https://www.tmswiki.org/forum/threads/day-19-extinction-bursts.16651/ (New Program - Day 19: Extinction Bursts)

    Regarding getting scopes and other tests, I understand they help put your mind at ease. I had sixteen months of tests before I learned about TMS, so I was ready to accept that I had no significant physical problems with my body. Have you had any scopes or other medical tests/labs for your digestive issues yet? Ruling out nasty physical problems is definitely part of the TMS program, but you don't want to fall in the trap of feeling like you have to continually seek tests and treatment if you have already done a bunch.

    Lastly, I would advise you strongly consider stopping the Pantoprazole if you didn't already. There is a lot of evidence showing acid reducers do more harm than good, and they are VERY HARD to get off once you start. I used a PPI for only two months, then weaned off. Even then it caused me several days of extreme agony. Stomach pains and indigestion etc. are a difficult symptom to deal with. That was one of my common symptoms while I was sick. However, in my experience, drugs and dietary restrictions did nothing to help them. The TMS treatment did.

    Keep up the good work and keep reaching out with any frustrations, worries, or questions!
  6. Dutch_girl

    Dutch_girl New Member

    A quick update from me. Not doing well at all. Since my last post I continued the PPIs, and I actually felt better after a couple of weeks. All my symptoms disappeared for about a month and a half, when I started to taper the PPI to once every two days. Since then, all my symptoms are back:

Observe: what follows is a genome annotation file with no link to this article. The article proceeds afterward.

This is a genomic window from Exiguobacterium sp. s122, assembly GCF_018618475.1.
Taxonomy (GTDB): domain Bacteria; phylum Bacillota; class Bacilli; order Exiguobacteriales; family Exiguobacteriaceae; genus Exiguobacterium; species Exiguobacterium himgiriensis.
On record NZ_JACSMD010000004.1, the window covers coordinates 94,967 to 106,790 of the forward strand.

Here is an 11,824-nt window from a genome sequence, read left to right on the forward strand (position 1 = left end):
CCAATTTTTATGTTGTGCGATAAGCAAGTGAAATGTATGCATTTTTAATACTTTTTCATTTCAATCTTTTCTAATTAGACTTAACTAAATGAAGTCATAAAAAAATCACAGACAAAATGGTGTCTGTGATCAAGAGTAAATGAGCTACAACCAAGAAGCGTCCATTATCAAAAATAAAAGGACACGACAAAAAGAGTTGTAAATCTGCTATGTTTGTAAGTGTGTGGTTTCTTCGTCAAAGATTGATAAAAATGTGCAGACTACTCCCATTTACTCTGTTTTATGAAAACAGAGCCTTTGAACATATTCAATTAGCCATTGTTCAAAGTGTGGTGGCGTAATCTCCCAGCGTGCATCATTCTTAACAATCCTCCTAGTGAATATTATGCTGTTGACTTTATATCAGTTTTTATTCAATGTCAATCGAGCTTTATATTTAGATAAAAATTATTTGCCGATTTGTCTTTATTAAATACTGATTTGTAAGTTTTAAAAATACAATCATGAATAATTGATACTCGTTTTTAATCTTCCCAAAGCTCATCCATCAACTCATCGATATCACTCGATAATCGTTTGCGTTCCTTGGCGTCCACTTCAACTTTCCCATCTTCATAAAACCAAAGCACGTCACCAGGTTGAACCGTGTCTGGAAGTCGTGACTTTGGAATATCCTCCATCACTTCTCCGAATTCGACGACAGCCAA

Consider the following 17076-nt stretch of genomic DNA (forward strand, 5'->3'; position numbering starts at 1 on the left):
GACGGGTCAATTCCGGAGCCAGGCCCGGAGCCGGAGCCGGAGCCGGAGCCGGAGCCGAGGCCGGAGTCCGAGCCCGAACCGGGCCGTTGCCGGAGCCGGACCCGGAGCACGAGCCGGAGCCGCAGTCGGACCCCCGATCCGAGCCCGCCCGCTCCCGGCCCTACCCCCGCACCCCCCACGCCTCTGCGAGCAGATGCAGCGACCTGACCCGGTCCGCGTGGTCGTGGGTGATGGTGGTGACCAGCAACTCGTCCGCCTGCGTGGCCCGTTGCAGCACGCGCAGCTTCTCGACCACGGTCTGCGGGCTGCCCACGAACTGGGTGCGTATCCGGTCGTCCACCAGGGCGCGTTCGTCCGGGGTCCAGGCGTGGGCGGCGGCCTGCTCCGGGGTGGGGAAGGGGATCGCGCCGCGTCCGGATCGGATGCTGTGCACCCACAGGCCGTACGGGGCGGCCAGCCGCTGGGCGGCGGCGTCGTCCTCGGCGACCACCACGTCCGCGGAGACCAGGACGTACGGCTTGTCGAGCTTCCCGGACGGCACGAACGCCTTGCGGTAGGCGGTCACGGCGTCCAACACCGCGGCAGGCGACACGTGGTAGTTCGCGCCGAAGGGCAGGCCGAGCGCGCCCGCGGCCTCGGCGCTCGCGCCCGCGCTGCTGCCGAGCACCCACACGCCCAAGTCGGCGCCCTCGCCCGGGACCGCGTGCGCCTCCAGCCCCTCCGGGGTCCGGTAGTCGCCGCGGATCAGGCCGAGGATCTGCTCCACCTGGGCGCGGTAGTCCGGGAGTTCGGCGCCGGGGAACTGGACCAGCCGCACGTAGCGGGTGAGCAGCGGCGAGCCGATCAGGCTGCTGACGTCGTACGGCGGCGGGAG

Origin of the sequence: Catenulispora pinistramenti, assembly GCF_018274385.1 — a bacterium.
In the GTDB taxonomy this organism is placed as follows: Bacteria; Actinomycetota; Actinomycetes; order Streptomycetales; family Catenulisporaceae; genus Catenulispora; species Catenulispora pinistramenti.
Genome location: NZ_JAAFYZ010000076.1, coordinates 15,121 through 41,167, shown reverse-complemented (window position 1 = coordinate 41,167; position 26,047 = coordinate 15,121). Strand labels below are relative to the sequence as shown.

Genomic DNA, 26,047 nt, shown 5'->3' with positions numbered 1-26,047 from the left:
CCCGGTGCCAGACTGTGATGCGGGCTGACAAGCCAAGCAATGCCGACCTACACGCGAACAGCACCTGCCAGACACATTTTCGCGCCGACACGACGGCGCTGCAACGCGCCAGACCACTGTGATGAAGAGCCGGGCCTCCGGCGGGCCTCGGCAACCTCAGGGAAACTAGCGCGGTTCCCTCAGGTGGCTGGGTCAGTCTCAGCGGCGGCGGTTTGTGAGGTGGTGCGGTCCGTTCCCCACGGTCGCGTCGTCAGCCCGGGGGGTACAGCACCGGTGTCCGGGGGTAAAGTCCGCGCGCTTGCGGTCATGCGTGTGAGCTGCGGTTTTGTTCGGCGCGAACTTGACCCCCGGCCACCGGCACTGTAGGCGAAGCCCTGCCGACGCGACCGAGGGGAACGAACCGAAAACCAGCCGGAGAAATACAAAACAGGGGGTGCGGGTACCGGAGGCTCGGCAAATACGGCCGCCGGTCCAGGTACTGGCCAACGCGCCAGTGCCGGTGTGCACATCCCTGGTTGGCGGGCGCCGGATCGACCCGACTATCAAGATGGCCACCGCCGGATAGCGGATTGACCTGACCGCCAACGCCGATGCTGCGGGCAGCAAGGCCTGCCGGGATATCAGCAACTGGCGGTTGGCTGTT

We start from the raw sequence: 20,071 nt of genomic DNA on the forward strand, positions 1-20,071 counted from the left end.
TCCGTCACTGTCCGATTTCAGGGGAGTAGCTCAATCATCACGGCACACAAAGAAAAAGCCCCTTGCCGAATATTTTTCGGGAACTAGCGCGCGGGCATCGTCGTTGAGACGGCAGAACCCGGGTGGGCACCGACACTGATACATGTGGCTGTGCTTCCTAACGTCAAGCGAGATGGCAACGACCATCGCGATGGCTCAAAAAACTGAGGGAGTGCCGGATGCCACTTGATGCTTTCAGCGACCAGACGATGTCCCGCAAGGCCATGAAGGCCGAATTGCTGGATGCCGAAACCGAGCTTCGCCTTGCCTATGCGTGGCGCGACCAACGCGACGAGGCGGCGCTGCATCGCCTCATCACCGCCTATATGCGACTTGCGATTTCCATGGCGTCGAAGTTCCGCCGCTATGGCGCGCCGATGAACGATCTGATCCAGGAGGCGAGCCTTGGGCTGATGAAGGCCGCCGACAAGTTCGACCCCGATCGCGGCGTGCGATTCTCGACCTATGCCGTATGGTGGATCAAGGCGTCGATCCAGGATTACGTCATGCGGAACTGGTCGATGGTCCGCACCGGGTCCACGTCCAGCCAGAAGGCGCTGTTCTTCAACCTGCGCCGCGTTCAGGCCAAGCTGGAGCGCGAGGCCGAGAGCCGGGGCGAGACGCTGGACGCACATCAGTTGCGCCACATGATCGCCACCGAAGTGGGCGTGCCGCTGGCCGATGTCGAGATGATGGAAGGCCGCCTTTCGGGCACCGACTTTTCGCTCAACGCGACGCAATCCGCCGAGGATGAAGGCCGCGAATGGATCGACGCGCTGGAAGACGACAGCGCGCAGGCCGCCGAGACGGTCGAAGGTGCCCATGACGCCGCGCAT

- heartburn all day, no matter what I eat. Starting first thing in the morning.
    - pain in my left upper quadant, radiating to the side of my ribs and back.
    - I've been tested for H Pylori which came out negative, so an ulcer or gastritis isn't likely.

    I'm really hoping this is just TMS, but all Google tells me with my symptoms is that it's pancreatic cancer. I'm absolutely scared to death and I don't know how I'll ever feel better. I've finally got an endoscopy planned next Monday.

    I've been trying to journal daily, but feel like I'm doing it for nothing and something is already slowly killing me :( I'm only 37.
  7. ssxl4000

    ssxl4000 Well known member

    Sorry to hear about your troubles. A few thoughts:

    When a fear of really bad illness pops up, sometimes you just have to go to the doctor to be sure. Hopefully, your scope gives you some relief there. Otherwise, most general practitioners can run a quick blood lab that will rule that stuff out.